- Bioretention planters and permeable pavements manage all the run-off on-site, eliminating any burden to the Rock Creek watershed. Indoor water use is 25% less than baseline.
- Thermal envelope upgrades, new low-e double-glazing, and fritted skylights result in a projected energy cost savings of 21.8-percent over the ASHRAE-90.1 baseline.
- The wood and copper structures—all of which are capable of being disassembled, reused and recycled—highlight natural materials and promote traditional skills and craftsmanship.
- 2.5-percent of the total value of architectural construction material was spent on sustainably harvested wood.
[Atlantic Ocean Hall, a] year-round, indoor-outdoor space has already hosted climate-focused presentations and events, and turns diplomats and visitors into tree huggers.
— Arild Ravlo Hersleth, Project Manager, Statsbygg
Standby power, durable technology infrastructure, and a robust building enclosure system are among the many elements that reinforce structural resilience within the Chancery. In addition to being amply secure, the Chancery also features an accessible and transparent street presence. An internal elevator connects all levels, restrooms are designed to be gender neutral, and stair landings are textured to assist the vision-impaired.
Further enlivening the spaces, new and repurposed art pieces include: Metamorphosis, a significant larvikite granite sculpture by Knut Steen designed in 1986 and relocated to the garden; and – one of five new, specially-commissioned major installations – the 18-foot long Dreams Ahead, by Ann Cathrin November Høibo, hangs in the lobby atrium space, visible from the public right of way along 34th Street.
In April 2022 the Embassy Renovation Project won its first award from the Washington, DC Chapter of the American Institute of Architects.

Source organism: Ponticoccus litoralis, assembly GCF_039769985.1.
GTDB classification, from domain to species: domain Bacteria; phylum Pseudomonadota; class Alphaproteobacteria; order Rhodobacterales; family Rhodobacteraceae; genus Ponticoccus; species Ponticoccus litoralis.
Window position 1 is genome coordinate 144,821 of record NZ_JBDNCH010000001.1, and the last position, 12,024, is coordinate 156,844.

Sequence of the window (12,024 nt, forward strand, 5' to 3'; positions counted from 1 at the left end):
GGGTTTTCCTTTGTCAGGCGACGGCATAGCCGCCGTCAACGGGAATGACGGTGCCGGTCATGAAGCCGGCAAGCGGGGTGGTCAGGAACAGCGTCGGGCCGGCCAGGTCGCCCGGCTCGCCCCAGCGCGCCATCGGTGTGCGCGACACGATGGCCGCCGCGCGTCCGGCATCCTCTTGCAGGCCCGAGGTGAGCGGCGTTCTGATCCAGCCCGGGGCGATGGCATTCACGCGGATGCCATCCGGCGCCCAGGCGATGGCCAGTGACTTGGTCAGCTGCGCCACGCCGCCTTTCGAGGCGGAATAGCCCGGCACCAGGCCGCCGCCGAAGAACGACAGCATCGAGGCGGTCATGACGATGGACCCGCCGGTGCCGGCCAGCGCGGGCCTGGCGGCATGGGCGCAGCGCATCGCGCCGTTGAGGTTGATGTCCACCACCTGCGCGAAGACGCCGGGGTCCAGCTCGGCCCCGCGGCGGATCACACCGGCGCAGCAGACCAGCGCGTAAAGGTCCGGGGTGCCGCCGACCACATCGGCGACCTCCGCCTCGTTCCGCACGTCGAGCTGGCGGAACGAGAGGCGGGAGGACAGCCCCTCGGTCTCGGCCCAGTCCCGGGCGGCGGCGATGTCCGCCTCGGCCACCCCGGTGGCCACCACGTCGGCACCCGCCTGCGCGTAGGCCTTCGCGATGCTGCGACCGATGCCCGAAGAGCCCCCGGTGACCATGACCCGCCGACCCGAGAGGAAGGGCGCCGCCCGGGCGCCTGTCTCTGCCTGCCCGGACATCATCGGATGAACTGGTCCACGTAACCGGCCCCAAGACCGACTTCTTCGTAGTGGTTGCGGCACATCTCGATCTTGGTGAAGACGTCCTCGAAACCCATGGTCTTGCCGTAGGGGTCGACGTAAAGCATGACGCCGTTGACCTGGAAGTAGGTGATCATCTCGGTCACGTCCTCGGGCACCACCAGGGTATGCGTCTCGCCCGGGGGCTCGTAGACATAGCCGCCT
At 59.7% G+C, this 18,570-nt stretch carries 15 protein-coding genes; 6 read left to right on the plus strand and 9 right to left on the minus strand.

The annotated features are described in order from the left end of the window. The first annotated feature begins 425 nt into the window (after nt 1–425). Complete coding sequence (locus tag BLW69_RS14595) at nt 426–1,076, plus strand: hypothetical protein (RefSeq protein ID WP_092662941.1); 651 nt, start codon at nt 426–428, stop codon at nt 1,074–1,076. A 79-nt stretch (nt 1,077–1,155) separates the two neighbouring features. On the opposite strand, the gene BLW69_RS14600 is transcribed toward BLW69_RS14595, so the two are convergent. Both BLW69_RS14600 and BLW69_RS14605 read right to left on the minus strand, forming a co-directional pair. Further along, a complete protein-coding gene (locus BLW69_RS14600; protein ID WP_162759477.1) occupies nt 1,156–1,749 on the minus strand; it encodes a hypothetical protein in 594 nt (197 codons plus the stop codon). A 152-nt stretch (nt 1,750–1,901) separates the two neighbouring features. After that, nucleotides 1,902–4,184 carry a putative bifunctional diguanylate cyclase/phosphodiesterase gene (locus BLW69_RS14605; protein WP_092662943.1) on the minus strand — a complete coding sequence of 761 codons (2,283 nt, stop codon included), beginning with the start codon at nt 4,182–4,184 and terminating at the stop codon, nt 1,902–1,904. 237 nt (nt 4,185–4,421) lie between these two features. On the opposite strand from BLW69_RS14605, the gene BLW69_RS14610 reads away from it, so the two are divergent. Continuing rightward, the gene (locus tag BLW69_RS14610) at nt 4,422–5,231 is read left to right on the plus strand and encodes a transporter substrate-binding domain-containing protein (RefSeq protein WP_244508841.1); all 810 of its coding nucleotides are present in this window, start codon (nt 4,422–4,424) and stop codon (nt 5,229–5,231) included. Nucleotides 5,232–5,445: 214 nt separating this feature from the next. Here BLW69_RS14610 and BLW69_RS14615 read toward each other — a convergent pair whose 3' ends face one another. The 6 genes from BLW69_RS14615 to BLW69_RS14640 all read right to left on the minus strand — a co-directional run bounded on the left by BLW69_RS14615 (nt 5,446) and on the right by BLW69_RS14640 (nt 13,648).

ABOUT THE EMBASSY
- With a staff of 60, the Embassy in Washington is Norway’s largest.
- The original chancery was built in 1977 as a two-story, limestone-clad structure that contained basement parking, staff offices and diplomat apartments.
- The first structure built on the Embassy grounds was an historic Italianate residence for the ambassador. Completed in 1931, this was also the second foreign service mission to be constructed in the United States on the venerable Embassy Row on Massachusetts Avenue. It is a beautifully articulated expression of early 20th century neo-classical architecture with an Italianate structure that features a symmetrical tripartite arrangement: rusticated base, piano Nobile and hipped roof. Its Indiana-limestone façade includes quoining and an ornamental bracketed cornice. Piano Nobile fenestration consists of pedimented limestone openings with Juliette balcony balustrade. The slate roof is hipped and symmetrical with the façade. Extending from the house to the north, as part of the 34th Street experience, is a rusticated one-story limestone garden wall, which encloses a beautifully manicured landscape.